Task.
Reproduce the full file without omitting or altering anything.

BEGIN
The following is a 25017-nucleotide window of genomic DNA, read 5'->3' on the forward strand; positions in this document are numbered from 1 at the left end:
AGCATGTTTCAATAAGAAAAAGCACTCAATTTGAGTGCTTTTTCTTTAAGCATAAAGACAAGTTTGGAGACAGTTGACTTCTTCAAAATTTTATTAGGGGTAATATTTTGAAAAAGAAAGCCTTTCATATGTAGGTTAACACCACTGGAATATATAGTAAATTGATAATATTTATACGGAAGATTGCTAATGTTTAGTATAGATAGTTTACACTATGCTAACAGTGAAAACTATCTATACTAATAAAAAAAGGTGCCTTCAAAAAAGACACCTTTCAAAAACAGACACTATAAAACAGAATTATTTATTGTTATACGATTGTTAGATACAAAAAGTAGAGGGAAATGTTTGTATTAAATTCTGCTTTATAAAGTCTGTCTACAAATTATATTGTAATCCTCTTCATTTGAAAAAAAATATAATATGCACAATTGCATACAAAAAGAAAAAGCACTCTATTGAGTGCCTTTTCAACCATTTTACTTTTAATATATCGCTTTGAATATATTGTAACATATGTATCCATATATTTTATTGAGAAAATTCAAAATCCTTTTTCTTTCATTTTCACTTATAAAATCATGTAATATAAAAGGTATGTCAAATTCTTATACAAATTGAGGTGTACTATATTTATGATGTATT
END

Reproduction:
The following is a 25017-nucleotide window of genomic DNA, read 5'->3' on the forward strand; positions in this document are numbered from 1 at the left end:
AGCATGTTTCAATAAGAAAAAGCACTCAATTTGAGTGCTTTTTCTTTAAGCATAAAGACAAGTTTGGAGACAGTTGACTTCTTCAAAATTTTATTAGGGGTAATATTTTGAAAAAGAAAGCCTTTCATATGTAGGTTAACACCACTGGAATATATAGTAAATTGATAATATTTATACGGAAGATTGCTAATGTTTAGTATAGATAGTTTACACTATGCTAACAGTGAAAACTATCTATACTAATAAAAAAAGGTGCCTTCAAAAAAGACACCTTTCAAAAACAGACACTATAAAACAGAATTATTTATTGTTATACGATTGTTAGATACAAAAAGTAGAGGGAAATGTTTGTATTAAATTCTGCTTTATAAAGTCTGTCTACAAATTATATTGTAATCCTCTTCATTTGAAAAAAAATATAATATGCACAATTGCATACAAAAAGAAAAAGCACTCTATTGAGTGCCTTTTCAACCATTTTACTTTTAATATATCGCTTTGAATATATTGTAACATATGTATCCATATATTTTATTGAGAAAATTCAAAATCCTTTTTCTTTCATTTTCACTTATAAAATCATGTAATATAAAAGGTATGTCAAATTCTTATACAAATTGAGGTGTACTATATTTATGATGTATT